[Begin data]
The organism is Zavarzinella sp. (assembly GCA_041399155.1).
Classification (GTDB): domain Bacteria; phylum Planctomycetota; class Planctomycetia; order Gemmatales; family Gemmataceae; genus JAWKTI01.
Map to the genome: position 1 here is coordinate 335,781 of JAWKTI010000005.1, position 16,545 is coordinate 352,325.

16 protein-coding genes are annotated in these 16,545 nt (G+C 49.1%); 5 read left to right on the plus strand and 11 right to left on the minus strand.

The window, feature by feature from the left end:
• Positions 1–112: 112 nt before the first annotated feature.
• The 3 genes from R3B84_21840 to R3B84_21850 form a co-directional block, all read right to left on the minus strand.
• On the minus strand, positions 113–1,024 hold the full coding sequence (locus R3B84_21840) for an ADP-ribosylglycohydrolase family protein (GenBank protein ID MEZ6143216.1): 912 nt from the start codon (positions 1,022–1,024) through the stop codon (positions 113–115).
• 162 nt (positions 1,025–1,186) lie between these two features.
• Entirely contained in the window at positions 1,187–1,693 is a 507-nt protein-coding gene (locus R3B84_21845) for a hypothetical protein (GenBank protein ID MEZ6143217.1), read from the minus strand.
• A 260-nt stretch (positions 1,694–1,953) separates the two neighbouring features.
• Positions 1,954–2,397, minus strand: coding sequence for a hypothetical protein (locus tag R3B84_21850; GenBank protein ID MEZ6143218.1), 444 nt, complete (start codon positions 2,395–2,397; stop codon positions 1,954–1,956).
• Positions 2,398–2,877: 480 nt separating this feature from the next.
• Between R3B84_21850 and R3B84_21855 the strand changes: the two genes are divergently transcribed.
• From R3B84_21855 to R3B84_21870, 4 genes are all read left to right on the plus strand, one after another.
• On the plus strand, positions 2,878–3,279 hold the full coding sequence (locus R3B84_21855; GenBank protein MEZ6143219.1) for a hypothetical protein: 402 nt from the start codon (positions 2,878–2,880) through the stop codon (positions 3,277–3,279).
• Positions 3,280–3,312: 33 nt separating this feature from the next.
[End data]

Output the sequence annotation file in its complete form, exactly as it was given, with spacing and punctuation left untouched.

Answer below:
The organism is Zavarzinella sp. (assembly GCA_041399155.1).
Classification (GTDB): domain Bacteria; phylum Planctomycetota; class Planctomycetia; order Gemmatales; family Gemmataceae; genus JAWKTI01.
Map to the genome: position 1 here is coordinate 335,781 of JAWKTI010000005.1, position 16,545 is coordinate 352,325.

16 protein-coding genes are annotated in these 16,545 nt (G+C 49.1%); 5 read left to right on the plus strand and 11 right to left on the minus strand.

The window, feature by feature from the left end:
• Positions 1–112: 112 nt before the first annotated feature.
• The 3 genes from R3B84_21840 to R3B84_21850 form a co-directional block, all read right to left on the minus strand.
• On the minus strand, positions 113–1,024 hold the full coding sequence (locus R3B84_21840) for an ADP-ribosylglycohydrolase family protein (GenBank protein ID MEZ6143216.1): 912 nt from the start codon (positions 1,022–1,024) through the stop codon (positions 113–115).
• 162 nt (positions 1,025–1,186) lie between these two features.
• Entirely contained in the window at positions 1,187–1,693 is a 507-nt protein-coding gene (locus R3B84_21845) for a hypothetical protein (GenBank protein ID MEZ6143217.1), read from the minus strand.
• A 260-nt stretch (positions 1,694–1,953) separates the two neighbouring features.
• Positions 1,954–2,397, minus strand: coding sequence for a hypothetical protein (locus tag R3B84_21850; GenBank protein ID MEZ6143218.1), 444 nt, complete (start codon positions 2,395–2,397; stop codon positions 1,954–1,956).
• Positions 2,398–2,877: 480 nt separating this feature from the next.
• Between R3B84_21850 and R3B84_21855 the strand changes: the two genes are divergently transcribed.
• From R3B84_21855 to R3B84_21870, 4 genes are all read left to right on the plus strand, one after another.
• On the plus strand, positions 2,878–3,279 hold the full coding sequence (locus R3B84_21855; GenBank protein MEZ6143219.1) for a hypothetical protein: 402 nt from the start codon (positions 2,878–2,880) through the stop codon (positions 3,277–3,279).
• Positions 3,280–3,312: 33 nt separating this feature from the next.